An unfortunate movement in heart muscles caused a Whangarei man's healing stab wound to reopen and send him into a form of heart failure, a forensic pathologist has testified in court.
Dr Paul Morrow conducted a post-mortem examination on Brandon Panapa-Ripia, 17, a day after he died on November 20, 2012 while shopping at The Warehouse in Whangarei.
He had three weeks earlier been stabbed with a kitchen knife by his girlfriend Shaylene Wharerau, 22, who is on trial in the High Court at Whangarei facing a charge of murder. She faces alternative charges of wounding with intent to cause grievous bodily harm and wounding with reckless disregard.
Wharerau has admitted stabbing Mr Ripia in the chest during a domestic dispute over a smashed cellphone and access to a social media site on October 30, 2012. Her defence is that it was an accident.
Mr Ripia had surgery in Auckland after the stabbing but died three weeks later.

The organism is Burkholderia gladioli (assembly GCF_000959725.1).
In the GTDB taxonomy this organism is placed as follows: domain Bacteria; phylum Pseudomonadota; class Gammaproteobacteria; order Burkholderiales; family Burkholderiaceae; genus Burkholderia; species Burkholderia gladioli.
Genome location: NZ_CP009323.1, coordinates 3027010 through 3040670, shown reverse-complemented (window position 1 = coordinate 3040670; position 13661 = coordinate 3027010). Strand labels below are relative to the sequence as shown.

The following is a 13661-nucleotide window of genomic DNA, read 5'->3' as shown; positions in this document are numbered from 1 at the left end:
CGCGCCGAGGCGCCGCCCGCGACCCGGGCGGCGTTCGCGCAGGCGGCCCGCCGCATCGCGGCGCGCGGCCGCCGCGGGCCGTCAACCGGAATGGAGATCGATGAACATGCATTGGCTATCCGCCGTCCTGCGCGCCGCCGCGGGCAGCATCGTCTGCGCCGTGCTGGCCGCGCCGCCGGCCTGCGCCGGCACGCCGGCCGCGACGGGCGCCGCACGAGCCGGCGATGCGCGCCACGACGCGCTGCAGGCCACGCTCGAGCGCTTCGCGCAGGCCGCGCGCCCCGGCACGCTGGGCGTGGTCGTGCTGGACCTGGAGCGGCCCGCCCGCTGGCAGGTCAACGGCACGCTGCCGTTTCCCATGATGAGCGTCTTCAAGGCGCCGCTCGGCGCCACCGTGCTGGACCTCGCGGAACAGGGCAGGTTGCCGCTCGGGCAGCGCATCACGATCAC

In his evidence before the jury yesterday, Dr Morrow said Mr Ripia died due to bleeding around a sac that surrounded his heart as a result of an old stab wound.
Dr Morrow explained that a stab wound was a form of sharp force and although it may seem relatively short on the surface, it may penetrate deep inside the body.
Dr Morrow said unlike the exterior, the interior edges of the sac had not completely healed.
"What happened was that as the wound healed, scar tissues connecting the heart to its lining began to get stuck to the chest wall which pulled apart the healing wound," he said.
Dr Morrow said Mr Ripia was beginning to go into some form of a heart failure because of chronic bleeding when he died.
Lawyer Nick Leader, assisting defence counsel Arthur Fairley, asked him whether there was any presence of alcohol or drugs in the deceased's body to which he replied "none".
The defence will open its case on Monday.